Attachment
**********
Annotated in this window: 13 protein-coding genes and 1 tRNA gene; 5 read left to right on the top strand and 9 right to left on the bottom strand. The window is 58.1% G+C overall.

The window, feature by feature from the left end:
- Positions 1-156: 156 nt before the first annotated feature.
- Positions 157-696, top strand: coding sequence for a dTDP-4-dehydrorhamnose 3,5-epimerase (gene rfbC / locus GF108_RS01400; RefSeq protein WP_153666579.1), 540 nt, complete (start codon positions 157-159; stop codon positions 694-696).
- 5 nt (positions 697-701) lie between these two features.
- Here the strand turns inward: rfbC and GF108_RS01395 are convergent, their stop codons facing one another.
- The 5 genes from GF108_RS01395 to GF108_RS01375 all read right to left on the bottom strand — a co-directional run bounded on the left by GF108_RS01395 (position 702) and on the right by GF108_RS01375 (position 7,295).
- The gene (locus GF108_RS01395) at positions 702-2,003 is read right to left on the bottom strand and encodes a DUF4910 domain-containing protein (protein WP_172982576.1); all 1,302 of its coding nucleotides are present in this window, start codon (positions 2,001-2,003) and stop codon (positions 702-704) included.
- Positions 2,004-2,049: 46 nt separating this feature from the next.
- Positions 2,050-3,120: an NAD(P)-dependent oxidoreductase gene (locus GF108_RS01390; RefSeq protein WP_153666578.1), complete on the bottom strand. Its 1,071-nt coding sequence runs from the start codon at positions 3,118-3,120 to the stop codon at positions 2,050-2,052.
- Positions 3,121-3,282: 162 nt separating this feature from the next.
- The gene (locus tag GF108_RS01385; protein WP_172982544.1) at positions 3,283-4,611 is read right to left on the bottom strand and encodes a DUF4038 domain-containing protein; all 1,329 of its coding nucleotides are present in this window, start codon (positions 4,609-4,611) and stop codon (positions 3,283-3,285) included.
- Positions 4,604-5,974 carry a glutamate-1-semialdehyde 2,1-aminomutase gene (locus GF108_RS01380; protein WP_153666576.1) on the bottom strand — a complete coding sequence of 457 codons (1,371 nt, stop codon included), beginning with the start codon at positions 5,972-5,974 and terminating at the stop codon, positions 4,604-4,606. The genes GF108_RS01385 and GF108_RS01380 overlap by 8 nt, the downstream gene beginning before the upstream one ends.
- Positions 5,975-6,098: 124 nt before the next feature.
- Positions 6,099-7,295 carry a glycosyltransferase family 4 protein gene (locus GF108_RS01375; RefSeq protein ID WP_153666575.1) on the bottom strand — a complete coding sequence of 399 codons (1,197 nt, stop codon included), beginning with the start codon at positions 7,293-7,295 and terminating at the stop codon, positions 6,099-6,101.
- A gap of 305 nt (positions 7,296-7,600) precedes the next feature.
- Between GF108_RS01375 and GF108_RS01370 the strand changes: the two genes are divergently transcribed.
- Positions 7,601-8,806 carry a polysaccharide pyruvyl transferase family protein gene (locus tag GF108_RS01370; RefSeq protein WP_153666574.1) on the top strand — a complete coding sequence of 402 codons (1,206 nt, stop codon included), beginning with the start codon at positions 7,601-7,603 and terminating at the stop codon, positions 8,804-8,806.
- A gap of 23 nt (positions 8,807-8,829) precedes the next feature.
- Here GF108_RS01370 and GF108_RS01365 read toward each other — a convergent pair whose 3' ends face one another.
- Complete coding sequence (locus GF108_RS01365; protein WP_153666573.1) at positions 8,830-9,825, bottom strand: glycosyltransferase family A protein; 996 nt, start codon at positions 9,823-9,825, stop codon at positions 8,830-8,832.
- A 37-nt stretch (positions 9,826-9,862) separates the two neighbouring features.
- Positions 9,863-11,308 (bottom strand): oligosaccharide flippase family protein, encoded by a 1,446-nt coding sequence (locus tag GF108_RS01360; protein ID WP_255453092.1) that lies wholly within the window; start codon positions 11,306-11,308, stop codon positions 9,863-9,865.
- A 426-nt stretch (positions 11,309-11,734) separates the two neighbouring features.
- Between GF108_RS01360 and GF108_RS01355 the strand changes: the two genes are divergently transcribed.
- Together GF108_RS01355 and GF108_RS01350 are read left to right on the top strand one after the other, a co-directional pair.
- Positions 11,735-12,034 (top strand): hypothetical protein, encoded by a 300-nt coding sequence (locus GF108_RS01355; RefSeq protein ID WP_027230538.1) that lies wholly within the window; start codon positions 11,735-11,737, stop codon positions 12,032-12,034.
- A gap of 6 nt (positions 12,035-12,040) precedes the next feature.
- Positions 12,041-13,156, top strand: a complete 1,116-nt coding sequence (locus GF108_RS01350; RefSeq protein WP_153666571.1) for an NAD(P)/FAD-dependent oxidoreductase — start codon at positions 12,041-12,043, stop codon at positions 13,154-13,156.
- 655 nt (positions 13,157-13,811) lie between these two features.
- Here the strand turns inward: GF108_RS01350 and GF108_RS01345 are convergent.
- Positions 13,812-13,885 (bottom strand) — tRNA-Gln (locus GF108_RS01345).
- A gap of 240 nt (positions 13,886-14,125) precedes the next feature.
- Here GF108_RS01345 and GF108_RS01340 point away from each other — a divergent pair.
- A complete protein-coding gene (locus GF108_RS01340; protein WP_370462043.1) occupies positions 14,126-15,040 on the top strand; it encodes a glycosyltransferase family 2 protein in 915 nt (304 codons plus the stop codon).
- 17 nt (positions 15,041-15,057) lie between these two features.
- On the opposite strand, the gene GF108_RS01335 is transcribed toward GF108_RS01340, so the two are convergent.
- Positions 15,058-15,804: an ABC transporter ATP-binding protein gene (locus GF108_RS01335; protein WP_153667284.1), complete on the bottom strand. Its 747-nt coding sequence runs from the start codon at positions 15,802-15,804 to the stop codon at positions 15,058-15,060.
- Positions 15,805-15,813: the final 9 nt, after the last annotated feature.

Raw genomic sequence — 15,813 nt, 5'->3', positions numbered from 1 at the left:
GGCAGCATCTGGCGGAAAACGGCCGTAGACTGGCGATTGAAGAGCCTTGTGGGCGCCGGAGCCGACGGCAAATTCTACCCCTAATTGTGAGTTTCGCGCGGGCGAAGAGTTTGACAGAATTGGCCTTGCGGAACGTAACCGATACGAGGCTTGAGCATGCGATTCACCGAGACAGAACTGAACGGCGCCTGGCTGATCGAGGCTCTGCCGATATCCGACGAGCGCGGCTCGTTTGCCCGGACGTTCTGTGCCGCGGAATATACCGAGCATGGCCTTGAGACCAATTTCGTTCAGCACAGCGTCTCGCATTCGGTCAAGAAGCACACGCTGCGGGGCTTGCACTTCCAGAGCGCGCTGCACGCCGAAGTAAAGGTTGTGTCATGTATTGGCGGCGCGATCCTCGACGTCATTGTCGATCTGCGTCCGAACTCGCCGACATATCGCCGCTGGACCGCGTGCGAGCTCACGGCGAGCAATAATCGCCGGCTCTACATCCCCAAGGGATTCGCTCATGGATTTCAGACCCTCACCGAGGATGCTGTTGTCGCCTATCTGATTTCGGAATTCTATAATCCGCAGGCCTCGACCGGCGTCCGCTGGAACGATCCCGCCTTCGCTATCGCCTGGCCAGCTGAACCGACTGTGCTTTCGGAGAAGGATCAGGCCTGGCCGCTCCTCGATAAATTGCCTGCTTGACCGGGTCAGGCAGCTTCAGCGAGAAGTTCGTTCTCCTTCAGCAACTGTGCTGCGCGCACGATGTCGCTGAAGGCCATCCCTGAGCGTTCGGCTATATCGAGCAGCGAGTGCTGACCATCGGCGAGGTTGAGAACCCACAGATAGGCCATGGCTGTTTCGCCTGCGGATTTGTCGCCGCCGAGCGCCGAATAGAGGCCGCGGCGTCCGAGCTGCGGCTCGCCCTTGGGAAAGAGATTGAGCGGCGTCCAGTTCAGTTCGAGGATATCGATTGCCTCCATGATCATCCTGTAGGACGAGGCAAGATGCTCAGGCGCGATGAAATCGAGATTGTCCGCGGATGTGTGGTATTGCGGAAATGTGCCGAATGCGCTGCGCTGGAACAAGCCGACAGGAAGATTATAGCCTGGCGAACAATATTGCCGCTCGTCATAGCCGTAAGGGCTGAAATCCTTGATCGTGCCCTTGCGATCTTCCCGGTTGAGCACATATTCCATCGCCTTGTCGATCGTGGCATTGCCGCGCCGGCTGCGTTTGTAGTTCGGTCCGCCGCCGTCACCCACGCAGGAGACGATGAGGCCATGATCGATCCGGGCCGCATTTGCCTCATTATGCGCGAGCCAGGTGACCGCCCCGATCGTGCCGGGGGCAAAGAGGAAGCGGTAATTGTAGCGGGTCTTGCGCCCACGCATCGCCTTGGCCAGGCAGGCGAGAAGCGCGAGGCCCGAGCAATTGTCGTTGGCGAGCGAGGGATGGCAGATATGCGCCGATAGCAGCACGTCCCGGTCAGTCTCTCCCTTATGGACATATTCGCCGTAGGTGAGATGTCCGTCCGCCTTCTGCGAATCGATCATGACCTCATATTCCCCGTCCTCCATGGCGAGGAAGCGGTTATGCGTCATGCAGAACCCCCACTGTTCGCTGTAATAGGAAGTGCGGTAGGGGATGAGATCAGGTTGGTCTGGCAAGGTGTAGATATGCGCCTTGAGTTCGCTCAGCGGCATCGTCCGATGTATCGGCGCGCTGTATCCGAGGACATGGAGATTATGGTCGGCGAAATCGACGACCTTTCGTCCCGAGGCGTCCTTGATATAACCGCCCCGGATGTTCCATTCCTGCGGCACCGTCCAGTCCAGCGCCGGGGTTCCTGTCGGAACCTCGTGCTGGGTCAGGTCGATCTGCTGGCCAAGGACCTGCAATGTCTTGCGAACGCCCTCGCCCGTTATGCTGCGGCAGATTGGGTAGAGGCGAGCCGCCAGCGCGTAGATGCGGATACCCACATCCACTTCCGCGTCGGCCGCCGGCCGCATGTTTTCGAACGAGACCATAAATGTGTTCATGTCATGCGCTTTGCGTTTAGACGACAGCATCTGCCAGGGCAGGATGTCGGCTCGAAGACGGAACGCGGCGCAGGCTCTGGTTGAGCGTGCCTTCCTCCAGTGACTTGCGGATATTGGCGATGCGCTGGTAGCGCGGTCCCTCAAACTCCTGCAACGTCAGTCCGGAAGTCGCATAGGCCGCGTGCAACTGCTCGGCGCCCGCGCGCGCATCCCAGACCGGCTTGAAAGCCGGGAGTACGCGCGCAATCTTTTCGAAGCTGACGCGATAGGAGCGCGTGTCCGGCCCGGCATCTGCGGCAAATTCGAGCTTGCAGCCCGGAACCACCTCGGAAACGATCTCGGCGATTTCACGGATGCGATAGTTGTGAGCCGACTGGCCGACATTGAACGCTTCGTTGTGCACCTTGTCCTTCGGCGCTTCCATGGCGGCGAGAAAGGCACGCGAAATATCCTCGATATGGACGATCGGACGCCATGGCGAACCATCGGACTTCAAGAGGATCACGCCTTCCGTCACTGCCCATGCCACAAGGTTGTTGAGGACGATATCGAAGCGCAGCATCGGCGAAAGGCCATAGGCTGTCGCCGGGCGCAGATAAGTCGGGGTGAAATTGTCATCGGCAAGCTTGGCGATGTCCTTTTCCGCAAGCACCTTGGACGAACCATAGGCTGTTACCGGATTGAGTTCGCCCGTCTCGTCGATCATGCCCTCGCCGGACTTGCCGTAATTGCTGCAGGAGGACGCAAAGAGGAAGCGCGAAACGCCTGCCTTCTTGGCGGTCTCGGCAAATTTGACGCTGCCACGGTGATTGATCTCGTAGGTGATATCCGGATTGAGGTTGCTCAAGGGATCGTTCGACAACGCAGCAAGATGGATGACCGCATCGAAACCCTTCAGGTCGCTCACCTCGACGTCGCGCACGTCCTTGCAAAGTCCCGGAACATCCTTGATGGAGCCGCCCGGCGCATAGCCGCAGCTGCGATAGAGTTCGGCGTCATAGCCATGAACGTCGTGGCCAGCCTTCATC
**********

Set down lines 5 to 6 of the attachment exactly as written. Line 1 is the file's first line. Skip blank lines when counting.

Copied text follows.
- 5 nt (positions 697-701) lie between these two features.
- Here the strand turns inward: rfbC and GF108_RS01395 are convergent, their stop codons facing one another.